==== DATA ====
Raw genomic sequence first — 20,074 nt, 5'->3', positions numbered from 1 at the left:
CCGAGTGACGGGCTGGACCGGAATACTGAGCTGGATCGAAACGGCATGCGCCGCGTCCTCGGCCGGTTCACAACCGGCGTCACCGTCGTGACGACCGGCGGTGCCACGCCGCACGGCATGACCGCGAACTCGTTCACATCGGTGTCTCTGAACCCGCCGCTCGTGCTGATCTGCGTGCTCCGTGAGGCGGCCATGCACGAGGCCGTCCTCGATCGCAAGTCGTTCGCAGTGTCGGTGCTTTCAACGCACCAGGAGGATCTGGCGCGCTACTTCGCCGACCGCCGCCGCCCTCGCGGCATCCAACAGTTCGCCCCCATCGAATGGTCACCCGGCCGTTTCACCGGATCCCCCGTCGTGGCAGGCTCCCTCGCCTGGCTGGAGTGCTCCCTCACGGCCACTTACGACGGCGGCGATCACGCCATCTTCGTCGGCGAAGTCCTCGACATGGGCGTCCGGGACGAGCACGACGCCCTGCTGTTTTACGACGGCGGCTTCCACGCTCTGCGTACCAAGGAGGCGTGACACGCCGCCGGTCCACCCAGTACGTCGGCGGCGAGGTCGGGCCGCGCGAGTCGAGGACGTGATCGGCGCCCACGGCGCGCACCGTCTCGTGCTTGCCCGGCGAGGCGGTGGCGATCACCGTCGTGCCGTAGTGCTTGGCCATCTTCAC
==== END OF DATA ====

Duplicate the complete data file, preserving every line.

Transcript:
Raw genomic sequence first — 20,074 nt, 5'->3', positions numbered from 1 at the left:
CCGAGTGACGGGCTGGACCGGAATACTGAGCTGGATCGAAACGGCATGCGCCGCGTCCTCGGCCGGTTCACAACCGGCGTCACCGTCGTGACGACCGGCGGTGCCACGCCGCACGGCATGACCGCGAACTCGTTCACATCGGTGTCTCTGAACCCGCCGCTCGTGCTGATCTGCGTGCTCCGTGAGGCGGCCATGCACGAGGCCGTCCTCGATCGCAAGTCGTTCGCAGTGTCGGTGCTTTCAACGCACCAGGAGGATCTGGCGCGCTACTTCGCCGACCGCCGCCGCCCTCGCGGCATCCAACAGTTCGCCCCCATCGAATGGTCACCCGGCCGTTTCACCGGATCCCCCGTCGTGGCAGGCTCCCTCGCCTGGCTGGAGTGCTCCCTCACGGCCACTTACGACGGCGGCGATCACGCCATCTTCGTCGGCGAAGTCCTCGACATGGGCGTCCGGGACGAGCACGACGCCCTGCTGTTTTACGACGGCGGCTTCCACGCTCTGCGTACCAAGGAGGCGTGACACGCCGCCGGTCCACCCAGTACGTCGGCGGCGAGGTCGGGCCGCGCGAGTCGAGGACGTGATCGGCGCCCACGGCGCGCACCGTCTCGTGCTTGCCCGGCGAGGCGGTGGCGATCACCGTCGTGCCGTAGTGCTTGGCCATCTTCAC